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SUSE

People of openSUSE: Jan Engelhardt

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Interviews
SUSE

opensuse.org: Jan is one of silent community mebers that is active in kernel packaging and development area. Thanks to him openSUSE users have had chance to try stable real time kernel (RT kernel).

openSUSE Weekly News, Issue 68

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SUSE

Issue #68 of openSUSE Weekly News is now out. In this week’s issue: Call for Participations: openSUSE Summit 2009, openSUSE at LinuxFest Northwest, and People of openSUSE: Jean-Daniel Dodin

How Novell is Killing SuSE Linux

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SUSE

serversolved.blogspot: I just can't hold back anymore. About five years ago (roughly), Novell acquired the rights to SuSE Linux. They created a set of custom distributions, but their plans beyond that have always been questionable.

Health Check: openSUSE - Then and now

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SUSE

h-online.com: openSUSE 11.1, the latest community edition of Novell SUSE Linux, was released just in time for Christmas, to largely favourable reviews. openSUSE remains one of the market leaders, and features the latest and greatest stable releases of most of the important packages that make a classic GNU/Linux distribution, but it has had its troubles during recent years.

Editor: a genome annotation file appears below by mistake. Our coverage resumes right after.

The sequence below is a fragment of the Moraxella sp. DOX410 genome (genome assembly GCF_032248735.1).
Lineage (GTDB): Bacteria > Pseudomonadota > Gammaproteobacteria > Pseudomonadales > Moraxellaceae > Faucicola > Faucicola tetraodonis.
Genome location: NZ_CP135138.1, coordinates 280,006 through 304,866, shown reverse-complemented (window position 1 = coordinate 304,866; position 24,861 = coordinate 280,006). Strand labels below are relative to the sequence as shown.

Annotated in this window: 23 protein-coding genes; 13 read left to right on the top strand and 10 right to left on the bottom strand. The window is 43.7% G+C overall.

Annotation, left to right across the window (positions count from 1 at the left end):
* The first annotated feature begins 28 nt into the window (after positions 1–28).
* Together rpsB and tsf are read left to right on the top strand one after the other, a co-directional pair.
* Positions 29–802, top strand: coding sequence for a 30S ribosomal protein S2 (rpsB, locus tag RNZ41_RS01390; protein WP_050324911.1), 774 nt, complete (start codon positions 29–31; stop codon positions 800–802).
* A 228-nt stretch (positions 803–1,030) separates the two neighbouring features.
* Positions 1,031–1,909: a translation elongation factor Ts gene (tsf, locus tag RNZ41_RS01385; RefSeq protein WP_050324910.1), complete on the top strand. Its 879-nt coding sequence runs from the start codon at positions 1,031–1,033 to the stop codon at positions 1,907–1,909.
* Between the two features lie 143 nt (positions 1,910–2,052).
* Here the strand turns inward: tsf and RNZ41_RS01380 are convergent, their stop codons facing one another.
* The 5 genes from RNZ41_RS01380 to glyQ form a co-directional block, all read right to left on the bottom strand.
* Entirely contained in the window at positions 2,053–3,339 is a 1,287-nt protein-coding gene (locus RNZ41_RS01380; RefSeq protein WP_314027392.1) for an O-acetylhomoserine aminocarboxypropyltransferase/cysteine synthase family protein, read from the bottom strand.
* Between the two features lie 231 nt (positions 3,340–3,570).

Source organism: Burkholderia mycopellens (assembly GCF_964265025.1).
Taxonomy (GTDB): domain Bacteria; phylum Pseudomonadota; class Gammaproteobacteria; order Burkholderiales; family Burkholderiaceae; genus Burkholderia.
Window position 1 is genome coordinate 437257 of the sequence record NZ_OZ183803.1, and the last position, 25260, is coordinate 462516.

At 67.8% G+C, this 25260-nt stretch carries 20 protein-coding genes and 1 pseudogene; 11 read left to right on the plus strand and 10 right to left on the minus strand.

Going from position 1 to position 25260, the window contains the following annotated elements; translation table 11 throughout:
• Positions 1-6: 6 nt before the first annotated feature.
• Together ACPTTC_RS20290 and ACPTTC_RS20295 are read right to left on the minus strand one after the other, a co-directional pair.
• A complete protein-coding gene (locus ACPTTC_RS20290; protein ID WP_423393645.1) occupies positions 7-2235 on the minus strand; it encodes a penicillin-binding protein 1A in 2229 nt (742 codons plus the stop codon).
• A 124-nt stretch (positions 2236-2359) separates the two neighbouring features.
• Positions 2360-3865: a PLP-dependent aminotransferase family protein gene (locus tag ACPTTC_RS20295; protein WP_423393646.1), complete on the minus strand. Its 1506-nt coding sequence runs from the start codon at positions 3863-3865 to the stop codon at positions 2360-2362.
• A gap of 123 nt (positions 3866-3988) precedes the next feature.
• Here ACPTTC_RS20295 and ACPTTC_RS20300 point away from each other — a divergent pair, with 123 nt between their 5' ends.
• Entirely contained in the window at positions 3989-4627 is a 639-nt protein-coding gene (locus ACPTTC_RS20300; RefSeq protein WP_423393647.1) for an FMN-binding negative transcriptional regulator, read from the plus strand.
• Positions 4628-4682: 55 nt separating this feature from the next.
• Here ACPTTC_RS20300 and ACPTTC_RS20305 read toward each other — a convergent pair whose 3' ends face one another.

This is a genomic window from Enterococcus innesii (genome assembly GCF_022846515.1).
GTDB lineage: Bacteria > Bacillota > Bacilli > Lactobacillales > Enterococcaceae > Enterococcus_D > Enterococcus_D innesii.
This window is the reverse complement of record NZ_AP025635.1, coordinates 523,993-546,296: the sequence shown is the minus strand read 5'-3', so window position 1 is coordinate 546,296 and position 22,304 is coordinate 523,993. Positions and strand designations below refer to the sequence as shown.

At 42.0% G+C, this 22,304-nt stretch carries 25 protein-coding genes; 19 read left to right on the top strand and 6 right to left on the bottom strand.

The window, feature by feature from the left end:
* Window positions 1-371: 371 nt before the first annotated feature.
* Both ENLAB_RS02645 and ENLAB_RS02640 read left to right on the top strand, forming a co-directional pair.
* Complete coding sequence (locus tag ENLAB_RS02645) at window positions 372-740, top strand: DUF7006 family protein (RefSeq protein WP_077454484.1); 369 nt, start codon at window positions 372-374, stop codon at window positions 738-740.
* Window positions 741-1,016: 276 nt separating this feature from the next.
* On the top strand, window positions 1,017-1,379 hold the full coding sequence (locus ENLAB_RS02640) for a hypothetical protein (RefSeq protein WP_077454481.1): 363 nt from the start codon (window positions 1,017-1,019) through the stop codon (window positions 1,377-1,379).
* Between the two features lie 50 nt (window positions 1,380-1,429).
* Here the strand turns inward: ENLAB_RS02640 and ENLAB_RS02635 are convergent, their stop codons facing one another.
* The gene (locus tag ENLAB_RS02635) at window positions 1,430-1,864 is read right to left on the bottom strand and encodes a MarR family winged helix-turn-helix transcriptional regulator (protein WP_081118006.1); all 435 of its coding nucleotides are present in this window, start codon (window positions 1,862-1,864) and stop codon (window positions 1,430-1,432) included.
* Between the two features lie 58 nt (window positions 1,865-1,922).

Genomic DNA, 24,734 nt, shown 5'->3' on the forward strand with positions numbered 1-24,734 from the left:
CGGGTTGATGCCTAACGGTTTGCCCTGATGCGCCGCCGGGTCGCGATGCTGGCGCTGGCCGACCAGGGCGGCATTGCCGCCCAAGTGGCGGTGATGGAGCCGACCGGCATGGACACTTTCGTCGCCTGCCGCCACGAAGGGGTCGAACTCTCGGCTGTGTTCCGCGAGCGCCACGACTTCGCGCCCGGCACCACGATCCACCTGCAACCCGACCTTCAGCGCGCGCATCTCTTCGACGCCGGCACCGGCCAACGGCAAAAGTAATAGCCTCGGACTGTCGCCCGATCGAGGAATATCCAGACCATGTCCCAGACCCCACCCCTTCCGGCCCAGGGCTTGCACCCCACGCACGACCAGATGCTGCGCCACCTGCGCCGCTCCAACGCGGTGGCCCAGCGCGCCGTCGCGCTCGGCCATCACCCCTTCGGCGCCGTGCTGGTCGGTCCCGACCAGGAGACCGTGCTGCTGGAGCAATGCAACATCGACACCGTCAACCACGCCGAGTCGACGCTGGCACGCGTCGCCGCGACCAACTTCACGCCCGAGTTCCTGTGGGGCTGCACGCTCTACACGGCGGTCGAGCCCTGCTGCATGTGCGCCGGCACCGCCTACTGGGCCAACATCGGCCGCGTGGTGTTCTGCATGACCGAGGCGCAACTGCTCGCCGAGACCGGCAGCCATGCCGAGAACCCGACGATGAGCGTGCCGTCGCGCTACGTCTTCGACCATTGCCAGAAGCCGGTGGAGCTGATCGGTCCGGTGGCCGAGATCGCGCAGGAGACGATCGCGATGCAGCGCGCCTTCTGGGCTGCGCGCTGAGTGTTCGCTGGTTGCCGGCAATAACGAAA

Shuttle offer now Power-saving Nettop with SUSE Linux

Filed under
Hardware
SUSE

hitechreview.com: Shuttle is now expanding its portfolio of Mini-PCs with Open Source operating systems. The latest offshoot is the X270V complete system based on the Shuttle Barebone X27D.

SLED 11: a distro for businesses, not idealists

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SUSE

theregister.co.uk: SUSE Linux Enterprise Desktop (SLED) is perhaps best known as the distro whose owner Novell, in 2005, signed an extremely unpopular patent-protection deal with Microsoft. From that moment on, Novell was essentially dead to those that prize the free software aspects of Linux.

SUSE Linux Enterprise 11

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SUSE